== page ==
Category Archives: TestEE.fi

Functional testing Java-EE applications with TestEE.fi – Part 6: JUnit 5

Good news Everyone!™ The number one testing framework in the Java ecosystem has moved a major step forward: JUnit 5 final is available since yesterday and brings lots of major improvements for the way you implement your test cases!

And of course, TestEE.fi offers JUnit 5 integration since day one! And of course, it’s just as easy to functional test your Java-EE applications with TestEE.fi as it was with JUnit 4.

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Functional testing Java-EE applications with TestEE.fi – Part 5: JAX-RS and REST resources

A common pattern to communicate with backend systems today are RESTful HTTP resources, usually using JSON as the payload format. The standard for exposing your application’s functionality in a Java-EE application as REST resources is JAX-RS.

TestEE.fi allows you to test your application including your REST resources by combining the awesome and speedy Jetty servlet container with the JAX-RS reference implementation Jersey and integrating it seamlessly with the features you’ve already made yourself acquainted with in the previous installments.

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Functional testing Java-EE applications with TestEE.fi – Part 4: Cucumber JVM

The previous posts in this series introduced how TestEE.fi makes it really easy to test the functional behavior of your Java-EE applications with JUnit 4. While JUnit surely is the most common Java framework to write and execute your tests with, it’s far from being the only one. One at least equally interesting framework for Behavior Driven Development (BDD) that TestEE.fi integrates nicely with is Cucumber JVM. Continue reading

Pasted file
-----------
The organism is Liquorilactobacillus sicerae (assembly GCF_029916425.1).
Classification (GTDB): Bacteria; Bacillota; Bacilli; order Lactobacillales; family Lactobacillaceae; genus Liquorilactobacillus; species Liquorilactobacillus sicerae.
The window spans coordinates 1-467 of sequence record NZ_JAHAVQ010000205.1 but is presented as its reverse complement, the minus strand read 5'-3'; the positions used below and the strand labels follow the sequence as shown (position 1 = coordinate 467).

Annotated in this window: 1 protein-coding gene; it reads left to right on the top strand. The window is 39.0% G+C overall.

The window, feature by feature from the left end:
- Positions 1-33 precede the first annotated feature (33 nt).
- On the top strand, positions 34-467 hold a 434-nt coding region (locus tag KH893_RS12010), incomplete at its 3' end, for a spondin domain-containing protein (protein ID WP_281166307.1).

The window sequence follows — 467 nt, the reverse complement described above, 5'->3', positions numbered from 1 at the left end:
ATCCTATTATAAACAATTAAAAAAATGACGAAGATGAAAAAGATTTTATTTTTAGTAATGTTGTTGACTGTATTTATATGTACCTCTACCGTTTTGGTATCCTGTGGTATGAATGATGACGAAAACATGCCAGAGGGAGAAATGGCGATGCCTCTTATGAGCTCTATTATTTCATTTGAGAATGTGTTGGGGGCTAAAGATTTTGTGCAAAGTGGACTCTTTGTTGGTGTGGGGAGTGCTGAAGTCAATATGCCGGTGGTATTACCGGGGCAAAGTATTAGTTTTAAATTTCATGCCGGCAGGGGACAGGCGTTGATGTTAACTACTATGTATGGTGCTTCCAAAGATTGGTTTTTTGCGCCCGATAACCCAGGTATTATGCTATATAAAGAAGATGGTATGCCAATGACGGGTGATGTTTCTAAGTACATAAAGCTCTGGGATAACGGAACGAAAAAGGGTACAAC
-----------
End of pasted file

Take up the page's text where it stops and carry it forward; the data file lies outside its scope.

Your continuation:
Functional testing Java-EE applications with TestEE.fi – Part 3: JDBC and JPA

Many if not most Java-EE applications use a SQL database for persisting application state. The well established technologies for accessing a SQL based datastore from Java are JDBC and JPA, both of which are an integral part of the Java-EE standard today.

TestEE.fi helps you functional testing your Java-EE application including JDBC and JPA persistence in a very easy and convenient way that’s still highly extendable and customizable. And it integrates with state-of-the-art tooling like Flyway and Liquibase to help you set up your database for testing the same way you do in production.

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Functional testing Java-EE applications with TestEE.fi – Part 2: Mocking with Mockito and EasyMock

Functional testing Java-EE applications often requires validating the behavior of your business logic in interaction with one or more surrounding systems. Usually it’s not desirable to actually interact with these systems from your automated functional test cases as this can introduce non-deterministic behavior and jeopardizes repeatability – two very important aspects of solid testing.

TestEE.fi helps you writing relevant and robust functional test cases for Java-EE applications by offering out-of-the-box support for popular mocking tools like Mockito and EasyMock.

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Functional testing Java-EE applications with TestEE.fi – Part 1: Introduction

I am a strong advocate of Test Driven Development. I strongly believe that, in order to deliver good software quality at sustainable speeds, you must have good tests.

Writing meaningful tests for a Java-EE application traditionally has been a rather cumbersome task. While mocking Frameworks like Mockito make it rather easy to test your classes in isolation, this kind of test usually has only limited value: while ensuring that the class in question does what it’s supposed to do, that alone does not guarantee you any desired system behavior exhibited by your application.

Use-case testing in Java-EE

In order to automatically test meaningful behavior your stakeholders are interested in, you usually have to consider a whole business use-case. In an application that usually means testing a number of classes working together, preferably in conjunction with some in-memory SQL database like H2. Other systems your application has to communicate with in order to fulfill the use-case usually have to be replaced with mocks to make your tests deterministic and repeatable. Continue reading